Many of us are familiar with the critically-acclaimed HBO drama series, “Six Feet Under”, which focused on a fictional family-owned funeral home in Los Angeles. But even if you’ve never heard of the show, you probably correctly guessed from the title alone that it has something to do with death and burials.
The widely-held belief that all graves are dug six feet deep is deeply embedded in our culture. But is it true? Let’s get to the bottom of this right now.
Why do we bury our dead underground, anyway?
While the exact history behind why we started burying our dead in a 6 feet deep grave underground and how this custom began remains a mystery, there are many things we do know.
For one thing, there’s archaeological evidence that we have been burying our dead for at least 100,000 years.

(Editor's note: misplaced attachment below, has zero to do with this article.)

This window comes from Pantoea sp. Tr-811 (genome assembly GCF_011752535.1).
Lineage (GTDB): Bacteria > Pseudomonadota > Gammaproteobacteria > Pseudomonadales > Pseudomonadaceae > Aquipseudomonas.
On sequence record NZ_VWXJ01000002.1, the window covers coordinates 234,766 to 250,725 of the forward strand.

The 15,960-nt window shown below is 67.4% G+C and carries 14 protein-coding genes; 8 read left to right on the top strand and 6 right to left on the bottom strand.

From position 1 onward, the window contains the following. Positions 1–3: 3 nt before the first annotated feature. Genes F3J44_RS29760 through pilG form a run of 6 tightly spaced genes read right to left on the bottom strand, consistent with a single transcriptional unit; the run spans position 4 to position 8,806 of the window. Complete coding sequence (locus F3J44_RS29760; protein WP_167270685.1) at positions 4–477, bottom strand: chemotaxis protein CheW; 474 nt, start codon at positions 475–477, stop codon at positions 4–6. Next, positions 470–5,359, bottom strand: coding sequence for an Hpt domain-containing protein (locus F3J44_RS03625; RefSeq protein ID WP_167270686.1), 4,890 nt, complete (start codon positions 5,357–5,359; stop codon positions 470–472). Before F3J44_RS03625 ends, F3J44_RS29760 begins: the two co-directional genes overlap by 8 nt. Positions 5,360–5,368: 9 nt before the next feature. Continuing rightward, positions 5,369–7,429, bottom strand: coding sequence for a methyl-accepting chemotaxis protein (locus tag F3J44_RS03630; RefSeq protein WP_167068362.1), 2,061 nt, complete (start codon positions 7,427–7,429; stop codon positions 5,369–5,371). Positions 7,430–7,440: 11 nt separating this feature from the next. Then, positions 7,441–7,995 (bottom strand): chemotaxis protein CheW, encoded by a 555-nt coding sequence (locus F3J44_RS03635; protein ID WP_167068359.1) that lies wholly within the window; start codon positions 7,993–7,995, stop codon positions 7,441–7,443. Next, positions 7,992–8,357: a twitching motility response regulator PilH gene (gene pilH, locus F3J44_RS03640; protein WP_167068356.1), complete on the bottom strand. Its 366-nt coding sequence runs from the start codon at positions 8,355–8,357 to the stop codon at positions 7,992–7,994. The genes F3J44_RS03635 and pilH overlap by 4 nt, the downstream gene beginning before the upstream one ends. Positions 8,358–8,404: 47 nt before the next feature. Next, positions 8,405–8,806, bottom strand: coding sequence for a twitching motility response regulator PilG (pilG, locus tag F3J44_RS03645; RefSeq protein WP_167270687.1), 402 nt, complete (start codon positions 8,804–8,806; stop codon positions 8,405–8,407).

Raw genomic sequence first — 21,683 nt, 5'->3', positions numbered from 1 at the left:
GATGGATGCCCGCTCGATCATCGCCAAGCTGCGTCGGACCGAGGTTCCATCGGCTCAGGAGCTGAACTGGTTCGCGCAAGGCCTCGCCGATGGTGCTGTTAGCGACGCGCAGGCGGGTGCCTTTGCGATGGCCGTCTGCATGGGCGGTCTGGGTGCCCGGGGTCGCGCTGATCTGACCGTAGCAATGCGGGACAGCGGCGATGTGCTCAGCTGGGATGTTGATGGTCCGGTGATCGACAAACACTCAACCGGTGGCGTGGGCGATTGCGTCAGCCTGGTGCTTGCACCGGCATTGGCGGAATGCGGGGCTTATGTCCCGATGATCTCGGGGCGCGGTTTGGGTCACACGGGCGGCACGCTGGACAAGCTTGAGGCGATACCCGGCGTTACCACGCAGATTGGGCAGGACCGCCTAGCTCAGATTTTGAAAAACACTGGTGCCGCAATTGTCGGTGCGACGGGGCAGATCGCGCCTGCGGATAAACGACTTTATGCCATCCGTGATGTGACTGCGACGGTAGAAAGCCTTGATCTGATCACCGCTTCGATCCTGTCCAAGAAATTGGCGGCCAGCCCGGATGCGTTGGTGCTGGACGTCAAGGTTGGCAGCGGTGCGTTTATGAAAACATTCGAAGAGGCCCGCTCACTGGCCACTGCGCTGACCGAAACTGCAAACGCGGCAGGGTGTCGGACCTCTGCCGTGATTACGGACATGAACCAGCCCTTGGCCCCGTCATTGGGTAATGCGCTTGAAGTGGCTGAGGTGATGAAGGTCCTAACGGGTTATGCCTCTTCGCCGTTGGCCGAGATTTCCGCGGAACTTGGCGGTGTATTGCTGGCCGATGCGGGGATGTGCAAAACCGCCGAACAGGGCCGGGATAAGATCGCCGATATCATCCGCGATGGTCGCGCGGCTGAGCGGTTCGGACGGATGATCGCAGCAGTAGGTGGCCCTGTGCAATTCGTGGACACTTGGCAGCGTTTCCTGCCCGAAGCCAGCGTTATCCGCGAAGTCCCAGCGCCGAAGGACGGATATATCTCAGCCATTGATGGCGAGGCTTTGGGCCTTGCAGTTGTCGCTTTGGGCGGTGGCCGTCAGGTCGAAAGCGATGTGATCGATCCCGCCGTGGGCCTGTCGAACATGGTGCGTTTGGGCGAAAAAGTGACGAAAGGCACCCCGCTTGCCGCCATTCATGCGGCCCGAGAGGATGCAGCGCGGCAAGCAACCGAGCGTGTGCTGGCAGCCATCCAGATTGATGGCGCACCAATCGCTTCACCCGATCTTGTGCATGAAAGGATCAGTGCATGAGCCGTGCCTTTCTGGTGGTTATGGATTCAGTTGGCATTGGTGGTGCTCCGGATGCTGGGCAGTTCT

Burial is considered by some anthropologists to be one of the earliest forms of religious ritual. As early as 4,000 BCE, the Scots and Irish began burying their dead in dolmens and cairns that were positioned in alignment with astrological events and features. It wasn’t until around 2,000 BCE that they began using wooden coffins as part of their internment ritual.
Other experts believe that ancient humans had more secular (and practical) reasons for laying the deceased to rest deep beneath the soil. For one, it kept scavengers and disease-spreading vermin away. It also helped stave off the unpleasant sights and odors associated with the natural decomposition process.
Although we’ll never know for sure the exact reason why we’ve been burying our dead since the dawn of civilization, one thing’s for sure — it’s a practice that is still very much alive and well today!
The origins “six feet under”
First things first: what does the figure of speech “six feet under” mean, and where did it come from?